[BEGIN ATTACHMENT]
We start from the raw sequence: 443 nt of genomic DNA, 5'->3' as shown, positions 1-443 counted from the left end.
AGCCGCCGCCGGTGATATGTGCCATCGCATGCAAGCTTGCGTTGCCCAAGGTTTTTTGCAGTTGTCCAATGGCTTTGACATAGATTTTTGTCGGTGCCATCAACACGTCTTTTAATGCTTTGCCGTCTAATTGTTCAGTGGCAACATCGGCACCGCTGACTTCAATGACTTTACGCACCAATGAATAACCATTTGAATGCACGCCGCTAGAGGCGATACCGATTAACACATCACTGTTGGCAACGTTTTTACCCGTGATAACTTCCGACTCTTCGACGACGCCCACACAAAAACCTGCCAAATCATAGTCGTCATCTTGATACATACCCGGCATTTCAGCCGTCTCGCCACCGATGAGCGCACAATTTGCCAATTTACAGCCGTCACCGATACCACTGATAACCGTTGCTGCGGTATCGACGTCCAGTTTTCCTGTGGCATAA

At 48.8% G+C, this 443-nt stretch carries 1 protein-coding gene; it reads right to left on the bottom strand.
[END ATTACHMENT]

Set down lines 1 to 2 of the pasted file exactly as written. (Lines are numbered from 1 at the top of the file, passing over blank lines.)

We start from the raw sequence: 443 nt of genomic DNA, 5'->3' as shown, positions 1-443 counted from the left end.
AGCCGCCGCCGGTGATATGTGCCATCGCATGCAAGCTTGCGTTGCCCAAGGTTTTTTGCAGTTGTCCAATGGCTTTGACATAGATTTTTGTCGGTGCCATCAACACGTCTTTTAATGCTTTGCCGTCTAATTGTTCAGTGGCAACATCGGCACCGCTGACTTCAATGACTTTACGCACCAATGAATAACCATTTGAATGCACGCCGCTAGAGGCGATACCGATTAACACATCACTGTTGGCAACGTTTTTACCCGTGATAACTTCCGACTCTTCGACGACGCCCACACAAAAACCTGCCAAATCATAGTCGTCATCTTGATACATACCCGGCATTTCAGCCGTCTCGCCACCGATGAGCGCACAATTTGCCAATTTACAGCCGTCACCGATACCACTGATAACCGTTGCTGCGGTATCGACGTCCAGTTTTCCTGTGGCATAA